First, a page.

I.51 तस्यापि निरोधे सर्वनिरोधान्निर्बीजः समाधिः

tasyāpi nirodhe sarva-nirodhān nirbījaḥ samādhiḥ
tasya api nirodhe sarva-nirodhāt nirbījaḥ samādhiḥ

“On the nirodha of even that [imprint]–which follows from the nirodha of all–seedless samādhi.”

Patañjali has been describing a progression toward an experience of the Source. This is a direct experience (I.49), unmixed with concepts, vikalpa, or words, śabda (see I. 42-43). It is beyond what we have been taught or have surmised. Rohit Mehta tells of the approach to the door of Reality (p.154).

This experience in itself contains the power of nirodha–the removal of old patterns and worn-out beliefs. Nirodha brings transformation. We come to see with greater clarity and perceptiveness. Our whole self–sensing, feeling, responding–enters “the newness of life.”

The saṁskāra that removes other saṁskāras (I.50) can, over time, become its own fixed belief and limiting thought pattern. A style of practice, a beloved mantra, a favorite icon–these are good things. They usher us to the numinous, what is beyond our common perception. But these good things can also become barriers–blocks to seeing people and events freshly, fully, with love and compassion.

Patañjali challenges us here to let go of all impressions in the mind, even those we find most helpful. He coaches us to be willing to see with the eyes of a child, new-born. To do this, we must be willing to let go of our ideas about ourselves. We must be willing to let go of our certainties–our judgement of others, our conclusions about life. We must allow a state of not-knowing. This can feel dangerous. It can feel like a break from the past.

“A man that is born falls into a dream like a man who falls into the sea. If he tries to climb out into the air as inexperienced people endeavour to do, he drowns – nichtwahr? … No! I tell you! The way is to the destructive element submit yourself, and with the exertions of your hands and feet in the water make the deep, deep sea keep you up. … In the destructive element immerse.” –Joseph Conrad, Lord Jim, ch. XX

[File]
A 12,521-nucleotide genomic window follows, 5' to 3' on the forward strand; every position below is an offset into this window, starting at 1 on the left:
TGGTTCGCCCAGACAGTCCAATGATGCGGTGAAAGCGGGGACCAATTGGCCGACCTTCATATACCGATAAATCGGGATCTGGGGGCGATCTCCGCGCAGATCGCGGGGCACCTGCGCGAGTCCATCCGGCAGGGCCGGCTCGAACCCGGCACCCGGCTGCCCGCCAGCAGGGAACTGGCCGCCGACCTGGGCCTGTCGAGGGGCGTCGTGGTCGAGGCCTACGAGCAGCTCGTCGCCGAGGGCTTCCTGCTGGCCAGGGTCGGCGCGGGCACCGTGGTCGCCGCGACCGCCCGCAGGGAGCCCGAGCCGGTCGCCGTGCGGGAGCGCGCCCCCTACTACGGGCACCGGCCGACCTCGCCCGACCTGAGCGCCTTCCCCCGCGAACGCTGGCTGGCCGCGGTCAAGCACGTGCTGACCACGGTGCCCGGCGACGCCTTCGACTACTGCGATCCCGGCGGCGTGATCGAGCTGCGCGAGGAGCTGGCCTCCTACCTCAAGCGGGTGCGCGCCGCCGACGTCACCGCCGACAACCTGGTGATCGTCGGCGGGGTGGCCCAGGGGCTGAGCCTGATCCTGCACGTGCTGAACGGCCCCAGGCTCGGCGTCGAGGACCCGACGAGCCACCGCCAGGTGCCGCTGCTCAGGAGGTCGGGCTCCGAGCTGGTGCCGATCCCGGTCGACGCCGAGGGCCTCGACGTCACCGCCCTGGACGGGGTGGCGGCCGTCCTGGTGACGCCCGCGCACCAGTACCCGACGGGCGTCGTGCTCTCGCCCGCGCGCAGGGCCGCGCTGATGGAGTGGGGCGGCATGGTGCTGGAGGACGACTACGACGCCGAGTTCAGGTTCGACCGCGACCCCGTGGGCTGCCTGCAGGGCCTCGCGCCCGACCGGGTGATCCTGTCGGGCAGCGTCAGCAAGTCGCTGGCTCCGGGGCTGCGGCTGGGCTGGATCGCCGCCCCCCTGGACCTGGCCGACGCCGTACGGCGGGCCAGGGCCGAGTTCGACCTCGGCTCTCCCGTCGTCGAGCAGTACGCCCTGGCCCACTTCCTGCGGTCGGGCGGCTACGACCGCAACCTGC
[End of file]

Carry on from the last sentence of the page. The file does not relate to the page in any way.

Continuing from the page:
Sūtra I.51 concludes what is known as the the Samādhi Pāda, the chapter on samādhi, absorption. Having presented us with the great challenge of releasing all samskāras, Patañjali will take a bit of a sidestep and will approach the subject in a more concrete way. We move next to the Sādhana Pāda, the chapter on practice.

—–

“Patañjali says in the sūtra that sarva-nirodhan nirbīja samādhi, meaning that the nirbīja samādhi can come only when there is a total cessation of the functioning of all reactive centres with not even a subtle centre of identity remaining. There is absolutely no centre to which impressions of experience can cling. It is a state of experiencing without accumulation. The mind in this condition is ever fresh and vital. It is able to meet life anew from moment to moment.” –Rohit Mehta, Yoga, the Art of Integration, commentary on I.51

“This is the yoga state. One cannot will it, nor receive it verbally. The pure consciousness of the inner being alone shines there (I.3).” –Bernard Bouanchaud, The Essence of Yoga, commentary on I.51

Questions:
• Has yoga brought you freshness of perception?
• What does nirodha mean to you? How would you translate it?
• What habits of mind or routine behaviors are dear to you?
• Are you attached to the idea of being right?

tasya

masculine pronoun, 6th case singular, “of”

of that

api

indeclinable

even

nirodhe

masculine noun, 7th case singular, “in”

ending, removal (from ni, “in” or “down,” + rudh, “stop” or “check”)

sarva-

 adjective

all

nirodhāt

masculine noun, 5th case singular, “due to”

ending, removal (from ni, “in” or “down,” + rudh, “stop” or “check”)

nirbījaḥ

masculine adjective, 1st case singular

seedless (nir-, “without,” + bījaḥ, “seed”)

samādhiḥ

masculine noun, 1st case singular

absorption (from sam-, “with,” + ā, “towards,” + dhā, “to place, to hold”)

 

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